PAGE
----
UPDATE 1-Hungary's OTP faces 'lean times' as Russia weighs
* Russian profit will remain lower as bank retools business
* Profit in Hungary down on interest rate falls, new tax
* Bad debts top 20 pct, capital position remains strong (Adds outlook in Russia, CFO quote, detail)
By Marton Dunai
BUDAPEST, Aug 15 (Reuters) - Hungary-based OTP Bank , one of Eastern Europe's biggest lenders, saw quarterly profit knocked by bad Russian loans and said it was bracing for tougher times ahead as its expansion abroad stalls.
Provisioning against bad consumer debt in Russia -- where a fifth of the loans are behind payment -- and a special tax in its home market burdened second-quarter net profit, the bank said on Thursday.
"It seems like we'll have to prepare for some lean times in Russia after the very profitable 3-4 years we have had there," Deputy Chief Executive Laszlo Bencsik told reporters.
Other foreign units were also weak. Just 24 percent of the bank's earnings came from abroad in the quarter, down from 45 percent in the first, a sharp setback in the bank's long-term plan to earn 90 percent of its money outside of Hungary.
The only soundly profitable major foreign unit was its Bulgarian bank.
Bencsik said the OTP would stick to its plans to retool its Russian business even amid the adverse environment to focus more on general retail banking and small businesses but would not enter corporate financing.
UNCERTAINTY AT HOME
Hungary's government has been in talks with the country's banks about unwinding a massive stock of foreign currency loans that hundreds of thousands of Hungarians took out before the financial crisis.
Payments on the loans, denominated mostly in Swiss francs, soared as the forint weakened against the franc after 2008.
The uncertainty about the government's plans, which analysts have said could cost banks billions of euros, made it difficult to plan acquisitions, Bencsik said.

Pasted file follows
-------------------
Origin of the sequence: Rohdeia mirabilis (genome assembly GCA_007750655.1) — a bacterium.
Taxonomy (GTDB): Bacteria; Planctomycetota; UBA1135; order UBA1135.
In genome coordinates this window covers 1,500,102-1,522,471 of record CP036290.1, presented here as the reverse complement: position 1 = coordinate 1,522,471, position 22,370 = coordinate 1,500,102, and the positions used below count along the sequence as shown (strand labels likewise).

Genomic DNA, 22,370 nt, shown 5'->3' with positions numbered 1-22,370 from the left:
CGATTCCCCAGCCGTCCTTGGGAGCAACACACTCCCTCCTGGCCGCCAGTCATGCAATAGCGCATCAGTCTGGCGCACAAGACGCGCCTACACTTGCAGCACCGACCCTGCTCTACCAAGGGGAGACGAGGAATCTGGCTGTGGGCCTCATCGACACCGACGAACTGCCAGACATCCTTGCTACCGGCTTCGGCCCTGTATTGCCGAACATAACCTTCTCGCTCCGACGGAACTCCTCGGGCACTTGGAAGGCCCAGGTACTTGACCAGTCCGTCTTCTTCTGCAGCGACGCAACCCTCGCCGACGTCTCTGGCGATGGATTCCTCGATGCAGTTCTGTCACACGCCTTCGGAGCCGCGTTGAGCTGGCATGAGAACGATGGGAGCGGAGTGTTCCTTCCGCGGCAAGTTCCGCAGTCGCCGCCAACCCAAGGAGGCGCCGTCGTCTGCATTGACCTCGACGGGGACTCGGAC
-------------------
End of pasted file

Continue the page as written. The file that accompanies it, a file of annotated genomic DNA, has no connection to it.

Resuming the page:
"This uncertainty and its potential effects on our capital position does not ease these kinds of decisions," Bencsik said. "Especially in Hungary, where the assessment of the value in any potential deal is also difficult."
The bank's core Hungarian business continued to suffer, with operating profit down 10 percent in the first half as interest margins narrowed amid record low rates, the loan book shrank and a shelter scheme on foreign currency loans also eroded profits.
Bencsik said the previously projected growth in loans was not evident yet.
The bank's consolidated second-quarter profit after tax slipped to 40.58 billion forints ($180 million) from 41.07 billion a year ago, while pre-tax profit rose steeply to 58.38 billion forints, from 46.08 billion a year ago.
The Hungarian government's financial sector taxes weighed heavily, with OTP paying 13.2 billion forints in a one-off tax.
OTP said bad debt provisioning in the home business remained subdued, at about half the level seen a year ago, but foreign provisions pushed the rate of non-performing loans rose to 20.8 percent by the end of June from 19.9 percent in March.
The bank said its capital position remained robust, however, with its capital adequacy ratio at 20.2 percent of assets, up from 19.7 percent in the first quarter and far above the regulatory minimum of 8 percent. ($1=225.55 Hungarian forints) (Editing by Greg Mahlich and Thomas Atkins)
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